Top 10 Quarterbacks in the 2023 NFL Draft: Anthony Richardson Closing Ground on C.J. Stroud, Bryce Young

Top 10 Quarterbacks in the 2023 NFL Draft: Anthony Richardson Closing Ground on C.J. Stroud, Bryce Young

As the NFL Combine fades behind us and we march closer and closer to April, let’s take another look at the top quarterbacks in the 2023 NFL Draft. By now, we know who the top four passers are, but how do they rank at this stage, and how close is the race for QB1?

Top 10 Quarterbacks in the 2023 NFL Draft

10) Tanner McKee, Stanford

There are quality value QBs in the 5-10 range, but almost all of them will be penciled in as career backups or pinch hitters. Only one has a legitimate chance to be categorized as a developmental QB or future starter across the board, and that’s Stanford’s Tanner McKee.

MORE: 2023 NFL Draft Quarterback Class

At 6’6 3/1″ and 231 pounds, McKee safely fills the prototypical mold, which has proven important for more cerebral evaluators. And at that size, McKee has a high-velocity arm. Accuracy, mechanics, and operational consistency are points of emphasis right now, but he’s a passer you can stash and develop behind the scenes with potential returns.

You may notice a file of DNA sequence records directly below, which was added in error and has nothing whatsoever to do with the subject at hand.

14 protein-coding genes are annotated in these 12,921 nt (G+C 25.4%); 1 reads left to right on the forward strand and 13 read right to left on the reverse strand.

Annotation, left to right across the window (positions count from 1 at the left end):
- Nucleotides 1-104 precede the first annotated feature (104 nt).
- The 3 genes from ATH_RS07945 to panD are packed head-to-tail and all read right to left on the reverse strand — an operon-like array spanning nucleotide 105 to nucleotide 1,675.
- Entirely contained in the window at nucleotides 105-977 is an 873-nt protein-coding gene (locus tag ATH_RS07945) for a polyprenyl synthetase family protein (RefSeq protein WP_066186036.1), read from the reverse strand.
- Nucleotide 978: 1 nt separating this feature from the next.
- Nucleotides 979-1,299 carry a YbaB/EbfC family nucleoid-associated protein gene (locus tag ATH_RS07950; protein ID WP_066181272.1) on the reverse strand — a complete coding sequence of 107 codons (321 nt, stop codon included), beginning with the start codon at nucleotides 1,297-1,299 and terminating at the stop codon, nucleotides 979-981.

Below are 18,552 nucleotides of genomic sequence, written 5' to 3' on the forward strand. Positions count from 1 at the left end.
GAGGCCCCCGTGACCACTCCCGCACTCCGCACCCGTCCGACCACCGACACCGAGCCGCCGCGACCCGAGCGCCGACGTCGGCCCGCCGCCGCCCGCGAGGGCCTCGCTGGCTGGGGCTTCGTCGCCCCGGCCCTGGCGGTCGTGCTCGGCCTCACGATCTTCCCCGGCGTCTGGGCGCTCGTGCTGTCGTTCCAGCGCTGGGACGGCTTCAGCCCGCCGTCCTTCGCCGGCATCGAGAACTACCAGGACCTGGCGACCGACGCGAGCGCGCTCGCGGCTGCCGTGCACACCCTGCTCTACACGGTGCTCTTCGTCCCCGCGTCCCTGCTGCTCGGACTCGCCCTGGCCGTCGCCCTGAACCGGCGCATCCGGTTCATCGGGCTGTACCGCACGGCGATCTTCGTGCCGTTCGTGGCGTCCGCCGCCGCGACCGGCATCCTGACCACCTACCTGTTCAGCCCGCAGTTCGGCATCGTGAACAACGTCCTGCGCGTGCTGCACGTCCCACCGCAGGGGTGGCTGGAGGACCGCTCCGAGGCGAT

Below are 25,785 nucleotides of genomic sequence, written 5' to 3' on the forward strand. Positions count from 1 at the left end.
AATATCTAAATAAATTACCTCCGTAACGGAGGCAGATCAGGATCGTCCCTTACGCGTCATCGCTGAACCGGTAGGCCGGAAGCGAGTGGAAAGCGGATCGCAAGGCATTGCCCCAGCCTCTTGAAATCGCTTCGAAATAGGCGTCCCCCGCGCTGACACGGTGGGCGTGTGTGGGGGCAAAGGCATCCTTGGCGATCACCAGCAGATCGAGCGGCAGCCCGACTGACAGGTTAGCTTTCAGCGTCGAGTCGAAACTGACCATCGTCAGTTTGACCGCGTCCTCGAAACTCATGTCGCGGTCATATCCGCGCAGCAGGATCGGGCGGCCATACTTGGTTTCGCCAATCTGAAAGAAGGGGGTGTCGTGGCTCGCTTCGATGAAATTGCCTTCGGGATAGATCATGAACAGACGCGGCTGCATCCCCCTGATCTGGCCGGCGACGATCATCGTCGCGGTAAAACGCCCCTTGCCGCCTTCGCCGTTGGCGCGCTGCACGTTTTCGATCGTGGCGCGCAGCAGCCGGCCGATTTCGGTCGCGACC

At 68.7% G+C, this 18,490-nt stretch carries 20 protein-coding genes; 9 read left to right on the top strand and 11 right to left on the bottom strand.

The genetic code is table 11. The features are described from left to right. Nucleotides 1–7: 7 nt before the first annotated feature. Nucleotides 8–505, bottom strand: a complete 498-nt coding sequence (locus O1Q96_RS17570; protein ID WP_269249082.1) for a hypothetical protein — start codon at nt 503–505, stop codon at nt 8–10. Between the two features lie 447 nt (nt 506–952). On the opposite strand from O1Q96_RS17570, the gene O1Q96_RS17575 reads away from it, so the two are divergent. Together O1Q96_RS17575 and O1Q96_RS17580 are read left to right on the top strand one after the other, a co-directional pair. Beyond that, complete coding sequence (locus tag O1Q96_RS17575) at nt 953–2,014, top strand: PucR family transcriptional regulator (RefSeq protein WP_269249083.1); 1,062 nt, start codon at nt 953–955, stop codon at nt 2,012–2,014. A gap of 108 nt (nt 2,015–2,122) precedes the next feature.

9) Clayton Tune, Houston

Don’t be surprised if someone takes Houston’s Clayton Tune earlier than you expect. Tune has the production, with over 7,500 yards, 70 touchdowns, and 20 picks across the past two seasons. And as he showed at the NFL Combine, he has the athleticism to be more than your average backup pocket passer.

A 4.64 40-yard dash, 37.5″ vertical, and 10’2″ broad jump help quantify the underrated creation ability that Tune has to go along with his poise and natural feel in the pocket. Operationally, he’s not as consistent as you’d like for a QB with his experience, but his combined baseline talent and competitive resolve count for a lot.

8) Dorian Thompson-Robinson, UCLA

Nearly five years as a starter. 10,945 passing yards. 88 touchdowns and just 36 picks, to go along with almost 2,000 career rushing yards and 28 additional scores on the ground. Those are the things you’re getting with Dorian Thompson-Robinson: Production, pedigree, and pre-existing starting experience.

As a prospect, Thompson-Robinson’s consistency has leveled out, to the point where he may never become a starting talent. But with his 4.56 speed, he’s an adept creator when plays go off-script, and he’s shown he can generate velocity with his arm and hit tight windows as well.

7) Jaren Hall, BYU